Troubles payments: Westminster urged to extend application deadline

A soldier stands by a burning van in Belfast in 1981
[Getty Images]

The UK government has been urged to extend the deadline for a Troubles victims payment scheme.

The Troubles Permanent Disability Payment (TPDP) scheme is open for applicants until August 2026.

It offers payments to those who suffered physical or psychological injuries in the Troubles in Northern Ireland.

However, an element of the scheme - a one-off, tax-free payment backdated to 2014 - will soon close for applicants.

A sunset clause in legislation means that to get the backdated lump sum, applications have to be submitted by the end of August this year.

After that, successful applicants will only receive the monthly element of the payment scheme.

'Fairness and compassion'

Former Northern Ireland secretary Lord Peter Hain - who introduced the amendment to the Northern Ireland Bill which established the scheme - has written to the current Secretary of State, Chris Heaton-Harris, asking him to consider extending the back payment deadline.

In his letter, Lord Hain highlighted reasons why the cut-off point should be excluded, including backlogs caused by delays in obtaining medical records.

He also told Mr Heaton-Harris that there are people who are eligible to apply to the scheme who do not know of its existence.

Lord Hain
Lord Hain, who was Northern Ireland secretary from 2005 to 2007, has urged Chris Heaton-Harris to extend an element of the scheme [BBC]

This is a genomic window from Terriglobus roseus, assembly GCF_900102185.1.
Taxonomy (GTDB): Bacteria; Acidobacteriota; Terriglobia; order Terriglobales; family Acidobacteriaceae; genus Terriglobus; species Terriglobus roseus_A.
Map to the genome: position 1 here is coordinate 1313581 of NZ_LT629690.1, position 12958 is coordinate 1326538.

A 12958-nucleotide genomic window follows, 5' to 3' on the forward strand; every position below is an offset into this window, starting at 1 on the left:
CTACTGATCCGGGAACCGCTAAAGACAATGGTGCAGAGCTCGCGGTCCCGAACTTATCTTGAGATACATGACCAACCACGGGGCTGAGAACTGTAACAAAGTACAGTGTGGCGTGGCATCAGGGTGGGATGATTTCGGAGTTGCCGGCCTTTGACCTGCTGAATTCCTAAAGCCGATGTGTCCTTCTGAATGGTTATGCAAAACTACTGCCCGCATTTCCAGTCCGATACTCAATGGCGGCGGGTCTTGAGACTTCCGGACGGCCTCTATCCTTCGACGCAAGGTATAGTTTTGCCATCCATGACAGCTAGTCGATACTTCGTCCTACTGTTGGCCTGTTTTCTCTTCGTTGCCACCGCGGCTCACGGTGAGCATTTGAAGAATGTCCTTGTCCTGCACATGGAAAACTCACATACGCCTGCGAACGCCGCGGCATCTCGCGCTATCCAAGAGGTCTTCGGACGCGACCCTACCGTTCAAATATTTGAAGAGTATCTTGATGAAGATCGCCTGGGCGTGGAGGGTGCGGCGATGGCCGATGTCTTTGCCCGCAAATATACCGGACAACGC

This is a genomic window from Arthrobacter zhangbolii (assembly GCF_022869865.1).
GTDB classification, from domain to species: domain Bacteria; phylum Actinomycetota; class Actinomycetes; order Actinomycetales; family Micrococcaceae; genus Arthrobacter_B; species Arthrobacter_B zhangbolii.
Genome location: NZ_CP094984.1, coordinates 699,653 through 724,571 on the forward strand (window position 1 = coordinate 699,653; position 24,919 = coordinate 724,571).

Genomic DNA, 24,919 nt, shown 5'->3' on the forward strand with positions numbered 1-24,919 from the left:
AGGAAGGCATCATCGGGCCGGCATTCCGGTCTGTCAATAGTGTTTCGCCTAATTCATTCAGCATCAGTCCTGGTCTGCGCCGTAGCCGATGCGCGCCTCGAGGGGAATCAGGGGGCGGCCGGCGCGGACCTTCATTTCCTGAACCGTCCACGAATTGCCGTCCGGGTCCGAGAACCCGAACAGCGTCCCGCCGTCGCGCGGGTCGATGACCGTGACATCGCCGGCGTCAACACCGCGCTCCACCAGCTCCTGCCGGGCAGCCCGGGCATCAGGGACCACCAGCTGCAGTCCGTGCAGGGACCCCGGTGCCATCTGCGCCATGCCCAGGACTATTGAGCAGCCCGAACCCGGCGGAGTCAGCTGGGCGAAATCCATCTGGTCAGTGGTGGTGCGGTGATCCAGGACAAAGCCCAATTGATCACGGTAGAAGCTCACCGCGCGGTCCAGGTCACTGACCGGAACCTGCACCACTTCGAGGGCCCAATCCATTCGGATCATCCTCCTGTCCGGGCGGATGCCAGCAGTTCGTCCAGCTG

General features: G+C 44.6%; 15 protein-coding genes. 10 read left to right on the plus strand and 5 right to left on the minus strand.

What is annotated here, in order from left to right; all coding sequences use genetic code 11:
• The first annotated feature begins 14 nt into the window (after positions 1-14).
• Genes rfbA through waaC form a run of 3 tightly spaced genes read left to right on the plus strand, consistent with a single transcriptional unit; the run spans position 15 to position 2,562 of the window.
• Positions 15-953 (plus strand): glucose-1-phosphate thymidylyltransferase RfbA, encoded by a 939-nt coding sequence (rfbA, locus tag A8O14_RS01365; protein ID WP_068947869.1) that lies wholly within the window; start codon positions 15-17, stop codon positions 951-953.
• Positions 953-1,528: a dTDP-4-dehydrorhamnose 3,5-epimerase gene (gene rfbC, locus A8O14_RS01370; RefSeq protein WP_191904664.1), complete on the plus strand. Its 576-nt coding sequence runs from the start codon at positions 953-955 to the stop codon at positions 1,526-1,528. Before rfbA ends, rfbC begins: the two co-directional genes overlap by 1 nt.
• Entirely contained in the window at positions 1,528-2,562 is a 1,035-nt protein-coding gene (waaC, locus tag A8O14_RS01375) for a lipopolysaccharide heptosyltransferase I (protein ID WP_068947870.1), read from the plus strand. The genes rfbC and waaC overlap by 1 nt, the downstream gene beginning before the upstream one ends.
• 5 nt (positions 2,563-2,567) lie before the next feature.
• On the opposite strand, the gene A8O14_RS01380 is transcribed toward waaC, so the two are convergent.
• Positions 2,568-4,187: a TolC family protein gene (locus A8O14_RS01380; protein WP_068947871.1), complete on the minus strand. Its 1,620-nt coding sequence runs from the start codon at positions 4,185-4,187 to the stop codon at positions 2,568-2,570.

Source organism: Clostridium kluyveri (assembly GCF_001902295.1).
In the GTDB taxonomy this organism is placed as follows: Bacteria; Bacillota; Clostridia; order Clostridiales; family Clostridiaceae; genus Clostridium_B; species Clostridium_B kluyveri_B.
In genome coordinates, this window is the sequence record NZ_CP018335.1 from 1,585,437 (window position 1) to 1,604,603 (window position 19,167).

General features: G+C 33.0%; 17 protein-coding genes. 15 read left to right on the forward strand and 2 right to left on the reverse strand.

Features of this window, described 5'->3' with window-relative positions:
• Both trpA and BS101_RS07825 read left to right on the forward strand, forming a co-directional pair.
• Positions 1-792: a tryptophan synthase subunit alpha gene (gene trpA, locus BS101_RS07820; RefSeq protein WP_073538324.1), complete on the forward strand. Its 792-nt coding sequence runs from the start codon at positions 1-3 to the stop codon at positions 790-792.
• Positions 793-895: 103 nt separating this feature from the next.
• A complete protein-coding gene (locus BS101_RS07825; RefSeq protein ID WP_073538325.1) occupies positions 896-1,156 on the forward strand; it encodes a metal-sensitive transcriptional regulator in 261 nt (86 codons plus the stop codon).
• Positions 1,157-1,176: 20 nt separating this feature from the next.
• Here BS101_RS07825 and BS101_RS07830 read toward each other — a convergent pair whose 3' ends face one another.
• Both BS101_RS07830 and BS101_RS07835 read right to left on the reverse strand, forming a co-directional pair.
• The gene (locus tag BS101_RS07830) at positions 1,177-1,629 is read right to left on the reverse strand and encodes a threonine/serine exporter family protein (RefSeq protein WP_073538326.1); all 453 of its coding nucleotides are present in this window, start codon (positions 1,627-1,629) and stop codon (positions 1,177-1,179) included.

"Given the scheme is due to close to new applicants at the end of August 2026, I would urge you to extend the backdating element to that date in the interests of fairness and compassion," Lord Hain added.

Victims' support group the Wave Trauma Centre has called the backdated sum a "crucial part" of the scheme.

"It allows essential house repairs to be done," its chief executive Sandra Peake said."It allows those who are elderly and simply do not have the time to sit on seemingly endless waiting lists to get much-needed pain-relieving surgery."It would be a shame if those who are eligible to apply but for whatever reason cannot meet the August 2024 deadline were to miss out on the lump sum."

What is the Troubles payment scheme?

The scheme, also known as the victims' pension - was originally set up in law by the Westminster government in 2020, to provide pensions to people who suffered physically and/or psychologically during the Troubles.

The level of payment could range from about £2,000 to £10,000 per year, depending on the extent of the applicant's disability.

The scheme will be open in total for five years from the date it first launched on 31 August 2021.

It is being run by the The Victims' Payment Board, which determines each application and administers the fund.

However, some victims' groups have been critical of the decision-making process and the length of time it takes.

In January, BBC News NI reported that more than 40 people who applied to the scheme have died before any decision was made.

As of December 2023, a total of 6,209 applications had been received by the board.

Of these, 955 determinations were made, with 630 applicants deemed eligible to receive a payment and 325 ineligible.

The board said it prioritises applications from those who are terminally ill or those who are over 80 years old, and works "as quickly as possible".

The board has previously issued guidance that some paramilitary-style attacks do not fall within the definition of a Troubles-related incident.

It determined that members of a paramilitary group acting as vigilantes against "a person who was engaged in or was perceived as being engaged in 'anti-social behaviour' or crime" should not fall within its remit.